The Sept. 11, 2001 terrorist attack is by far the most memorable moment shared by television viewers in the past 50 years, said a study Wednesday. The only thing that came close was President John F. Kennedy's assassination and its aftermath in 1963, but that was only for the people aged 55 and older who experienced those events as they happened instead of replayed as an historical artifact.
Sony Electronics and the Nielsen television research company collaborated on the survey of 1,077 adults. They ranked TV moments not just by asking people if they remembered watching them, but if they recalled where they watched it, who they were with and whether they talked about what they had seen. By that measure, 9/11 was nearly twice as impactful as the second-ranked moment, which was the 2005 coverage of Hurricane Katrina. The other biggest events, in order, were the 1995 verdict in O.J. Simpson's murder trial, the Challenger space shuttle explosion in 1986 and the death of Osama bin Laden last year. Men and women agreed on the three most impactful TV events -- Sept. 11, Katrina and Simpson. After that, some of the interests diverged. For example, women ranked the 1997 funeral of Princess Diana as fourth, while men put that at No. 23. Women ranked last year's death of Whitney Houston at No. 5, with men judging it No. 21. The 2003 bombing of Baghdad was seen as the No. 14 most impactful moment by men, and No. 37 among women. Men were also far more struck by boxer Mike Tyson biting off a piece of Evander Holyfield's ear. Age also made a difference. JFK's assassination ranked second among people 55 and older, while for those 18-34 said it was Bin Laden's death. Young people also ranked Barack Obama's Election Night speech in 2008 at No. 3, while older viewers ranked it No. 24.Murray faces new accusations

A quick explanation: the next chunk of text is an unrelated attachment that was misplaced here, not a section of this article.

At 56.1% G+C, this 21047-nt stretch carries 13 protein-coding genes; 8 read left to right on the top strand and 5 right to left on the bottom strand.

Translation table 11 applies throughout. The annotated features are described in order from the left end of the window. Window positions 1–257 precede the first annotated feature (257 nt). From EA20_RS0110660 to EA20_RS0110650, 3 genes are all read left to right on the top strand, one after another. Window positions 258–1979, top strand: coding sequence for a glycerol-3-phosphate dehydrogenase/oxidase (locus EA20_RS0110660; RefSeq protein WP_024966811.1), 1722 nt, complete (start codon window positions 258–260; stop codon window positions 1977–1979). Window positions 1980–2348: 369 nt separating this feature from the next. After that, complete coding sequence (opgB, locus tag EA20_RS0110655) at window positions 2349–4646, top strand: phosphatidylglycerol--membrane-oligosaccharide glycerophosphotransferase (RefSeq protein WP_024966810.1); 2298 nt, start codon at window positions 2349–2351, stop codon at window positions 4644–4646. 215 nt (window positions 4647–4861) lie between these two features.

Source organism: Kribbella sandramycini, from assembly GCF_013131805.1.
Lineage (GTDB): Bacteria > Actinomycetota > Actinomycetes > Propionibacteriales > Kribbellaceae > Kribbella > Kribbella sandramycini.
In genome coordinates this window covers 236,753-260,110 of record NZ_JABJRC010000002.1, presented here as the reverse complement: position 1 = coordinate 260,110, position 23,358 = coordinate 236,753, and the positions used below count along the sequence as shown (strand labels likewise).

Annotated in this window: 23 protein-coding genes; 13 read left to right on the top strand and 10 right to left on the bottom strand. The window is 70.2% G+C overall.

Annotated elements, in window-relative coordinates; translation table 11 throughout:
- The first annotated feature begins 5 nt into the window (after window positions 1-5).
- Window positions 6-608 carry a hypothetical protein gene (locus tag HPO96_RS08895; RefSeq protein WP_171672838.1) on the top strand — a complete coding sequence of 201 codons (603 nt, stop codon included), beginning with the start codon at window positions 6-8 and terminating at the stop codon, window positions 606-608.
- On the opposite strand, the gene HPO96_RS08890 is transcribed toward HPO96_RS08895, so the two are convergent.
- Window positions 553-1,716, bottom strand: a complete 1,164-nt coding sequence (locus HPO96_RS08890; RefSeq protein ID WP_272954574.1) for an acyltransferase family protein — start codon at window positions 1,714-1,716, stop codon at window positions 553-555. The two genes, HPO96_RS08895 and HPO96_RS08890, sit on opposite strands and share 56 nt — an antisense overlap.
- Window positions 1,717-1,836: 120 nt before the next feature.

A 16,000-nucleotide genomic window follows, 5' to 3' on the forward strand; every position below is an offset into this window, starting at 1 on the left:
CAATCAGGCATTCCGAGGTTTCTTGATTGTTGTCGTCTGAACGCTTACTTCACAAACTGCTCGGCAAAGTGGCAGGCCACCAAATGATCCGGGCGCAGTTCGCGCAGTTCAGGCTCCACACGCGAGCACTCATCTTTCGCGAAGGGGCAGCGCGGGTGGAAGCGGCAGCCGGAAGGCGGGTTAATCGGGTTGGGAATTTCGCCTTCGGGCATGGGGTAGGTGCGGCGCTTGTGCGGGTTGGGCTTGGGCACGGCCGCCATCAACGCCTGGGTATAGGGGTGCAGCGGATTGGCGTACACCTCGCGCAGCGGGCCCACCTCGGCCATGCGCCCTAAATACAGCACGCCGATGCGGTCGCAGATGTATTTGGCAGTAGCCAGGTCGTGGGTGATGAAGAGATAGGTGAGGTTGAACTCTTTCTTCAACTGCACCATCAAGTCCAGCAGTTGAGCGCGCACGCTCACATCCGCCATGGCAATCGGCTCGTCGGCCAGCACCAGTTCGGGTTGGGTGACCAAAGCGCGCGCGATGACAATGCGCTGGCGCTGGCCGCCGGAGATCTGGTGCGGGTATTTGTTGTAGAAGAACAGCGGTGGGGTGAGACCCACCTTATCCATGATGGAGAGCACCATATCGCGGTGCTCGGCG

Dr. Conrad Murray faces new accusations in an inquiry that will determine whether officials will revoke the medical license of the man convicted in the 2009 death of Michael Jackson. In addition to the original filing, which said Murray's license could be revoked because of his criminal conviction and alleged failure to maintain adequate records, Murray is now accused of "gross negligence," "repeated negligent acts" and "incompetence" for the "inappropriate administration of dangerous drugs." Murray is in prison, serving a four-year sentence.
HE'S SORRY: Luke Bryan said he's sorry for his performance during Tuesday's Major League Baseball's All-Star game. The singer admits that he checked the lyrics he had written on his hand. In a series of tweets Wednesday, Bryan says he's sincerely sorry if he offended anyone. He says he just wanted to make sure that he didn't mess up and that his singing came from the heart. He said he checked his watch because he knew a stealth bomber was going to fly overhead as part of the festivities, and he started a little late.